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Why It’s Hard to Score the Fiscal Deal

I’ve been on vacation for the past week and have been following the fiscal negotiations with less attention than I normally would. But perhaps that distance gives me a different perspective on the deal.

Most of the observations that I was reading about the deal were highly concerned with tactical considerations: Who had moved most from their previous offers? What precedents were being established for future negotiations?

As news about the negotiations evolved on a daily (or hourly) basis, the attitude of liberals and conservatives in my Twitter feed seemed to change along with it. Liberals seemed considerably happier about the deal on Tuesday night, for example – after the House of Representatives nearly scuttled the deal and then passed it with mostly Democratic votes – than they were early Tuesday morning, after the deal had passed through the Senate with an overwhelming bipartisan majority. But there had been no change to the policy terms of the deal.

I do not mean to suggest that these tactical considerations are of no importance. It could matter that the House of Representatives violated the Hastert rule — the idea that that a bill should receive a majority of votes from members of the majority party in the House – in passing the bill. It could matter that President Obama, at an earlier point in the negotiation, capitulated on his demand that the federal debt ceiling be raised as part of a deal, setting up another confrontation in a few months.

But I would argue that the attention paid to these tactical considerations is a bit disproportionate. They seem to make it easy to declare “winners” and “losers” at every turn in the negotiations – whereas evaluating the deal in terms of the actual policy impact is much trickier.

Why is this so? Because each side has a variety of plausible strategic imperatives when it comes to fiscal policy – and they don’t necessarily yield the same policy preferences.

Take the deal from the Democratic or liberal perspective, for example. What were Democrats’ major strategic goals? For some liberals, the goal might be redistribution: to adopt a series of policies that result in a net transfer of wealth from high-income earners to middle- or low-income earners.

Other Democrats (and Republicans) might view the deal from the standpoint of taxes vs. spending: what is the ratio of tax increases to spending cuts?

Finally, there is the paradigm of expansionary or contractionary fiscal policy. Since the economic recovery is still tepid, many liberals would prefer that the government continue to stimulate the economy in the near-term at the expense of increasing the debt in the long term. (This consideration may have a political component as well, since a better economy will tend to improve President Obama’s popularity and perhaps increase his ability to achieve future fiscal and nonfiscal policy goals in the months and years ahead.)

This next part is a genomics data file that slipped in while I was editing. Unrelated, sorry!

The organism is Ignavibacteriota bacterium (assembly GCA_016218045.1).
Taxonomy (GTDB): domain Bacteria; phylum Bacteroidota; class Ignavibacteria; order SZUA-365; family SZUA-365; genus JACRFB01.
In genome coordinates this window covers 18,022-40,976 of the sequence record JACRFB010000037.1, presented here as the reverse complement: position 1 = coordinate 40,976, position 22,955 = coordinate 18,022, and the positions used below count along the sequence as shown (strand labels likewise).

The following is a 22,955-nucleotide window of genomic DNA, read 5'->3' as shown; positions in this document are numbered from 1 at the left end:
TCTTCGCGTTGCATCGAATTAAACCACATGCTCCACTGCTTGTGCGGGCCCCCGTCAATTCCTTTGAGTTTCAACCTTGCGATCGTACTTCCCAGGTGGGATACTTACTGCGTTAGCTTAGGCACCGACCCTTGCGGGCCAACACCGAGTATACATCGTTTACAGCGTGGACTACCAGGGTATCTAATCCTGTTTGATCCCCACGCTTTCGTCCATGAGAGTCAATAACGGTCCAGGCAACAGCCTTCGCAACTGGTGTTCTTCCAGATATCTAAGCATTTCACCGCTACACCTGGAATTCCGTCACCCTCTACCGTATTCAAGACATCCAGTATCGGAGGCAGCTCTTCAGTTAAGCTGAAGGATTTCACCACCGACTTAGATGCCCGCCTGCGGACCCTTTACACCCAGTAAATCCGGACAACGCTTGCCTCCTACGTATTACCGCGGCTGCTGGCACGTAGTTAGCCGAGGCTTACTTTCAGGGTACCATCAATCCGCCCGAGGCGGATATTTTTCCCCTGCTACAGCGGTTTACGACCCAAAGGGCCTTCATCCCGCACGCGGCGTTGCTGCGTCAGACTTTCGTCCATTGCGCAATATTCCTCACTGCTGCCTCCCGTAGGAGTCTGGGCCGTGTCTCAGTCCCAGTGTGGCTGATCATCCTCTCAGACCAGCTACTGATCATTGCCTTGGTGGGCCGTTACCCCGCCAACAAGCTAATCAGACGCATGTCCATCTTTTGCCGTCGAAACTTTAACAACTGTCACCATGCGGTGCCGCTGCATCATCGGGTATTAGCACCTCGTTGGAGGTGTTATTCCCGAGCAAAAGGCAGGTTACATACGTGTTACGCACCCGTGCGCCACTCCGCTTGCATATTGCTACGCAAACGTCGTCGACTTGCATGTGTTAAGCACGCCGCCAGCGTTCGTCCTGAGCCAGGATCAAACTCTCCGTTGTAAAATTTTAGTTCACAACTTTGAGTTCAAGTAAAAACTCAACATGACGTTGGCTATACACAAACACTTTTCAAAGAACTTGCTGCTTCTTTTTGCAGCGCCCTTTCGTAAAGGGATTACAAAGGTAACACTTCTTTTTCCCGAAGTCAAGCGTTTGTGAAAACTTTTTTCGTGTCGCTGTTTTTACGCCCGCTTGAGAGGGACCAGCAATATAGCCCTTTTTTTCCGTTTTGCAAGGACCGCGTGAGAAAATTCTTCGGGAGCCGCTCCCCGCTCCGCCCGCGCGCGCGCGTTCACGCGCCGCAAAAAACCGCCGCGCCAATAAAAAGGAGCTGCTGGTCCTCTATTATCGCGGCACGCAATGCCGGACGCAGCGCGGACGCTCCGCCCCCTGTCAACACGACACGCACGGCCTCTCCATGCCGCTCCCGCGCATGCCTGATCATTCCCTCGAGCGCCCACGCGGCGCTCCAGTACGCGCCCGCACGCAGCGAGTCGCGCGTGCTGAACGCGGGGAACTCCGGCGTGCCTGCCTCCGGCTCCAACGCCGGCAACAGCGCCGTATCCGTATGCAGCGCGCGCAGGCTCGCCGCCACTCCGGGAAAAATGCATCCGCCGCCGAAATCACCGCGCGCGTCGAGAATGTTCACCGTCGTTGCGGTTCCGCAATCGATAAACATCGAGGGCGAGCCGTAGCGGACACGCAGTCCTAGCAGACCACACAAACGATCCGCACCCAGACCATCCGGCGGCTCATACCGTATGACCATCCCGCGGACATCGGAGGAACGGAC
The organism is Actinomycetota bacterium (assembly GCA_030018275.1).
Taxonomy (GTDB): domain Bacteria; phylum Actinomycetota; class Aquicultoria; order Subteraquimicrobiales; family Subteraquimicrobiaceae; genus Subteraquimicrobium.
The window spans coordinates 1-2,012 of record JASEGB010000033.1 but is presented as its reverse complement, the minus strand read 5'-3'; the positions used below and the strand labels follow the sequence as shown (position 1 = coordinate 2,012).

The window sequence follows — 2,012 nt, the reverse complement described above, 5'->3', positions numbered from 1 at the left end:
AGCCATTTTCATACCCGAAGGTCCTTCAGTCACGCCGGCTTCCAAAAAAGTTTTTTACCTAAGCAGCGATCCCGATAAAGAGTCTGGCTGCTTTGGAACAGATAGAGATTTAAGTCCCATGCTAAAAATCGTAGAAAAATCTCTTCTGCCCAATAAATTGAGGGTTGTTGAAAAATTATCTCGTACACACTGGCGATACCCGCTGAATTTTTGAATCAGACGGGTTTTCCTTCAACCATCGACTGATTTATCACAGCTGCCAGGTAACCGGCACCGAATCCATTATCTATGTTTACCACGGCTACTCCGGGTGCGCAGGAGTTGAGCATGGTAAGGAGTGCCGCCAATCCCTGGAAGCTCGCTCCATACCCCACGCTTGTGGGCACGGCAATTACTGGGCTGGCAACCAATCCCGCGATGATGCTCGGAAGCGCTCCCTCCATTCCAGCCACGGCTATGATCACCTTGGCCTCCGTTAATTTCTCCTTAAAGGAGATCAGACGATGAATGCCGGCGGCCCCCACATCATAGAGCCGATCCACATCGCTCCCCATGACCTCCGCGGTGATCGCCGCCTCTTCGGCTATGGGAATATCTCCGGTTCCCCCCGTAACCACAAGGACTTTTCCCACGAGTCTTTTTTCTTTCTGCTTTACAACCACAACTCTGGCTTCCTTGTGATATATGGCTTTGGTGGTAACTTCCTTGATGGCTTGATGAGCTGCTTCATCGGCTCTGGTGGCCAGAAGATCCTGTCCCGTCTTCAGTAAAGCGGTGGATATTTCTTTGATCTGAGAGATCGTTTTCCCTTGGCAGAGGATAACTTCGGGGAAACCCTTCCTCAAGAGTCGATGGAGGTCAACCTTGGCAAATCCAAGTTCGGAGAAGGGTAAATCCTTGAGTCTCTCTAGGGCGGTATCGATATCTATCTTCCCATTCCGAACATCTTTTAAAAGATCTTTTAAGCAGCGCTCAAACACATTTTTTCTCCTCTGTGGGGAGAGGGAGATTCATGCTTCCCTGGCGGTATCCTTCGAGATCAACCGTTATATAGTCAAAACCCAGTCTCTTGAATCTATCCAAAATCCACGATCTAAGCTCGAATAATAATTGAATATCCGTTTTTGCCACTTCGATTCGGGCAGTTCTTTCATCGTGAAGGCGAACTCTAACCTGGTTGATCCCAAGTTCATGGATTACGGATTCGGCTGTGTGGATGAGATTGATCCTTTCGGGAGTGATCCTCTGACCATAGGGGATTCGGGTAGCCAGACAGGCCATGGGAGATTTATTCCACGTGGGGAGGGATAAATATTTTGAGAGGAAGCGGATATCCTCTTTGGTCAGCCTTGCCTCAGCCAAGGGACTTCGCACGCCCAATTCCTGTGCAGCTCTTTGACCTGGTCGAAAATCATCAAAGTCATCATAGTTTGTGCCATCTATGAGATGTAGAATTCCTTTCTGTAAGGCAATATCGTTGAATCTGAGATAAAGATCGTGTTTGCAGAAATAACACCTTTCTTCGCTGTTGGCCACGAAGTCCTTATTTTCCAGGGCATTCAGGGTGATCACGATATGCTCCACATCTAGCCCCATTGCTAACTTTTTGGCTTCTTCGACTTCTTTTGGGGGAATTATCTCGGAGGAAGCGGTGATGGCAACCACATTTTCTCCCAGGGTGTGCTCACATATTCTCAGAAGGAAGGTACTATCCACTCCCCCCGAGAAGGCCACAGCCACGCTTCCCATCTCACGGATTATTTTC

Take one component of the deal: that the cuts to the payroll tax, which had been in place for the past several years were not extended and will now expire. If increasing tax revenues is the major Democratic goal, the expiration of the payroll tax cut helped to achieve that. But it also represented contractionary fiscal policy. And the impact will mostly be realized upon the middle class and the working poor, which pay a higher percentage of their income in payroll taxes.

Most Democrats, I assume, would have preferred that the payroll tax cut had been extended: doing so would have achieved two Democratic goals (expansionary policy and redistribution), outweighing the one that it contradicted (increasing tax revenues).

But when the overall deal is considered – not just the payroll tax, but all the other components, like the extension of unemployment benefits, or the increase in income and capital gains taxes for high-income earners – it becomes much trickier to evaluate because of the different criteria that might be reasonably be applied to evaluate success or failure.

My objective here is not to advocate for any one set of metrics, or to “score” the deal that was struck on Tuesday – so much as to suggest that liberals and conservatives might do well to spend more time considering what their strategic objectives really are. Just as is the case during election campaign, an obsessive focus on the latest developments in the news cycle can cause one to lose sight of the bigger picture.

Nate Silver founded and was the editor in chief of FiveThirtyEight.